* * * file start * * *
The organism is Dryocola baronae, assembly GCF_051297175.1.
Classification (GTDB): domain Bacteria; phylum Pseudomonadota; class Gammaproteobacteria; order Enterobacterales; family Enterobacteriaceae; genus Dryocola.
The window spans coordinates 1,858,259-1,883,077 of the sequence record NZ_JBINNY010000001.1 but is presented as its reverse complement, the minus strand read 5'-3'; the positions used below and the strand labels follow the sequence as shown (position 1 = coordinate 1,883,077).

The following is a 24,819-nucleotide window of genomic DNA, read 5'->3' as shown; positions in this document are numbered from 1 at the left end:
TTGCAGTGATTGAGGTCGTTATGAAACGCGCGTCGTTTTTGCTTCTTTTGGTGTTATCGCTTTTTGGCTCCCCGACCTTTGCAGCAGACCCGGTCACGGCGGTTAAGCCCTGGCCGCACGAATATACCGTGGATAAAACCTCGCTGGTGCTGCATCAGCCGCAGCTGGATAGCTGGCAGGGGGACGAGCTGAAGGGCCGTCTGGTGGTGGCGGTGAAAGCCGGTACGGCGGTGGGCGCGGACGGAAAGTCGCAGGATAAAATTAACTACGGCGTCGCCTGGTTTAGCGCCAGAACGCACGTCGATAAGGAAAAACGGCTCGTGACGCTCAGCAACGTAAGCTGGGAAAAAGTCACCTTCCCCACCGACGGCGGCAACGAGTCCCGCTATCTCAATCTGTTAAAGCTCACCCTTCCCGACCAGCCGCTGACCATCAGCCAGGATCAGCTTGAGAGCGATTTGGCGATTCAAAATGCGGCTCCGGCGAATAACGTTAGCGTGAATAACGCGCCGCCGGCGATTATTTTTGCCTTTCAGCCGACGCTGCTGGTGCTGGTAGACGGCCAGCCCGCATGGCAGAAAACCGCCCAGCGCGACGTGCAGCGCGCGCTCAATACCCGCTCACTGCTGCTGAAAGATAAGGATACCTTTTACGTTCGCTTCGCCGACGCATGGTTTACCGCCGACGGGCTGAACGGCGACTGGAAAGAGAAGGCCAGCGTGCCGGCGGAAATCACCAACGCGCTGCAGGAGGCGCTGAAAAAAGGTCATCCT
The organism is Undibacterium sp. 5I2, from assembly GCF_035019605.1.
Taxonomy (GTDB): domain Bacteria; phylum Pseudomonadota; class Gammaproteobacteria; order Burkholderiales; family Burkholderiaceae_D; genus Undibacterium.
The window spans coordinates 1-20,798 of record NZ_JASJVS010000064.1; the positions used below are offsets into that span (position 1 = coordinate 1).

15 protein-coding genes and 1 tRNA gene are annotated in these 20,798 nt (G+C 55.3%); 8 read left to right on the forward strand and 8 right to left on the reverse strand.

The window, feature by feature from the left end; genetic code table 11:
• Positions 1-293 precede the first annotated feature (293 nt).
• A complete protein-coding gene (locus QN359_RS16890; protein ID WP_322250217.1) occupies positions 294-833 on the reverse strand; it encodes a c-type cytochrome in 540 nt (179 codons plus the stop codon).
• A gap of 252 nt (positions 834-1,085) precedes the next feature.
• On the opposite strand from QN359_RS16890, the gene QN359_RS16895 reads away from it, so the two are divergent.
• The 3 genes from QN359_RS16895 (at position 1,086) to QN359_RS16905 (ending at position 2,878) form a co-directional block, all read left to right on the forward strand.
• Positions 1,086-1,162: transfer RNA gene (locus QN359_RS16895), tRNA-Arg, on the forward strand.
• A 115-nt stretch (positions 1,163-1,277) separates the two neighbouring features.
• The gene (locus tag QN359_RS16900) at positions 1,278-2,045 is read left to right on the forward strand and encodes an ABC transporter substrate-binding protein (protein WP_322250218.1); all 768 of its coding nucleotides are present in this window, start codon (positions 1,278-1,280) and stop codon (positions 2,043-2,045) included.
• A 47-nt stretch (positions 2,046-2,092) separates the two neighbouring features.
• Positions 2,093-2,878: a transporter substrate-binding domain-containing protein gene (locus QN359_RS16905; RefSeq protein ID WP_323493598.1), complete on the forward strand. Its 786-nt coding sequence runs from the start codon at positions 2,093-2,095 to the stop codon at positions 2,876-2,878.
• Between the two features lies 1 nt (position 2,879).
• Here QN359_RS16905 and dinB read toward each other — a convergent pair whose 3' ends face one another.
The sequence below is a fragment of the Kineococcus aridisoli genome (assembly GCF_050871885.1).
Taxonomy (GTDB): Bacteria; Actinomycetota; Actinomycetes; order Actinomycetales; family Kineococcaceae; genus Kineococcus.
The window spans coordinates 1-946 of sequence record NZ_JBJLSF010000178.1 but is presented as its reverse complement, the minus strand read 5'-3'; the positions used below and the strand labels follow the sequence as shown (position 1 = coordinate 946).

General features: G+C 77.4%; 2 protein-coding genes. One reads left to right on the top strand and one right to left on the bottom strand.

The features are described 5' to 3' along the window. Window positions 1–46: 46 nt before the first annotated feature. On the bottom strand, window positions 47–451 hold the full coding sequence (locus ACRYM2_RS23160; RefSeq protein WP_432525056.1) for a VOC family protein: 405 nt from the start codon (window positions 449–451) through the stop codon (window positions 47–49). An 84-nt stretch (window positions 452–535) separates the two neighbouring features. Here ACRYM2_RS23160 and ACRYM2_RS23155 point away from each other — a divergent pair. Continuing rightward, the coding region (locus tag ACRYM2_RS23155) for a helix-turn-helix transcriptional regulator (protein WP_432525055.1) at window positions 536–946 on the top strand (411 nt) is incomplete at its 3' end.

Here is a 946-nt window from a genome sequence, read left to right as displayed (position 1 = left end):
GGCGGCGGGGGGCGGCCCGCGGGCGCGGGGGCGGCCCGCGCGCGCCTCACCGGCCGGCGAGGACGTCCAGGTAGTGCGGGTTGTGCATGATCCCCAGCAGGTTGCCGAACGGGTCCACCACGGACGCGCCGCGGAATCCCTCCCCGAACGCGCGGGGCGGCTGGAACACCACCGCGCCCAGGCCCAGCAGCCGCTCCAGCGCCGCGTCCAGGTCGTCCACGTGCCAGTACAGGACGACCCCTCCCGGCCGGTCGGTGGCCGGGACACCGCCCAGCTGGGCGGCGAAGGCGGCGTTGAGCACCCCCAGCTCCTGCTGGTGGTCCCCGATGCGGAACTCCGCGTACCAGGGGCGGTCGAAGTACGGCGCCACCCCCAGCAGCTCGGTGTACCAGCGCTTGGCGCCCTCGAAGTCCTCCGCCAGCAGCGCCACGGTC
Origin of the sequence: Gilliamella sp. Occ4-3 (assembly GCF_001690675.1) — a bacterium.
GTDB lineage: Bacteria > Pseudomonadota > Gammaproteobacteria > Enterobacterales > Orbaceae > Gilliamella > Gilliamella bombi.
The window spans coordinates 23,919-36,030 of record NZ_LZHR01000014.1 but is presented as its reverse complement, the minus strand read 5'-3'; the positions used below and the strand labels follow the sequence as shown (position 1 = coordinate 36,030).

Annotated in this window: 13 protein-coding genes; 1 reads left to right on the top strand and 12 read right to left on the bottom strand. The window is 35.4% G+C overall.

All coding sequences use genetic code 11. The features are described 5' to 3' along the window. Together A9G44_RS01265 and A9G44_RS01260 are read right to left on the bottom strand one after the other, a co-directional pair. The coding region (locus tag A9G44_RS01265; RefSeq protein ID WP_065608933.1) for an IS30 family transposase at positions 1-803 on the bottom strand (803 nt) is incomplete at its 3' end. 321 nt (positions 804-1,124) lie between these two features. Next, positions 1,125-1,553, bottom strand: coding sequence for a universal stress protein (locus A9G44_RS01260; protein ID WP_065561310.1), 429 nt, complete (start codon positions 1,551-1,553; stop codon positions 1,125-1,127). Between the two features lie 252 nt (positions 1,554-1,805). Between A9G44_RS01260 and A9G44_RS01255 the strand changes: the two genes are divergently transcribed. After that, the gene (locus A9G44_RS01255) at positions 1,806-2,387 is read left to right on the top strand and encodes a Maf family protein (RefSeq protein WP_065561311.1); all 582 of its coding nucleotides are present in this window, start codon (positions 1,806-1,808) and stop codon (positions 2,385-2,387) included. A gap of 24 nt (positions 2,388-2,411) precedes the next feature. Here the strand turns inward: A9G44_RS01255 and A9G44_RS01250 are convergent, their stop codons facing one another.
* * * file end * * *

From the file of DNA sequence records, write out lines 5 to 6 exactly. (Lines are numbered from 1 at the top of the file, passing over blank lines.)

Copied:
TTGCAGTGATTGAGGTCGTTATGAAACGCGCGTCGTTTTTGCTTCTTTTGGTGTTATCGCTTTTTGGCTCCCCGACCTTTGCAGCAGACCCGGTCACGGCGGTTAAGCCCTGGCCGCACGAATATACCGTGGATAAAACCTCGCTGGTGCTGCATCAGCCGCAGCTGGATAGCTGGCAGGGGGACGAGCTGAAGGGCCGTCTGGTGGTGGCGGTGAAAGCCGGTACGGCGGTGGGCGCGGACGGAAAGTCGCAGGATAAAATTAACTACGGCGTCGCCTGGTTTAGCGCCAGAACGCACGTCGATAAGGAAAAACGGCTCGTGACGCTCAGCAACGTAAGCTGGGAAAAAGTCACCTTCCCCACCGACGGCGGCAACGAGTCCCGCTATCTCAATCTGTTAAAGCTCACCCTTCCCGACCAGCCGCTGACCATCAGCCAGGATCAGCTTGAGAGCGATTTGGCGATTCAAAATGCGGCTCCGGCGAATAACGTTAGCGTGAATAACGCGCCGCCGGCGATTATTTTTGCCTTTCAGCCGACGCTGCTGGTGCTGGTAGACGGCCAGCCCGCATGGCAGAAAACCGCCCAGCGCGACGTGCAGCGCGCGCTCAATACCCGCTCACTGCTGCTGAAAGATAAGGATACCTTTTACGTTCGCTTCGCCGACGCATGGTTTACCGCCGACGGGCTGAACGGCGACTGGAAAGAGAAGGCCAGCGTGCCGGCGGAAATCACCAACGCGCTGCAGGAGGCGCTGAAAAAAGGTCATCCT
The organism is Undibacterium sp. 5I2, from assembly GCF_035019605.1.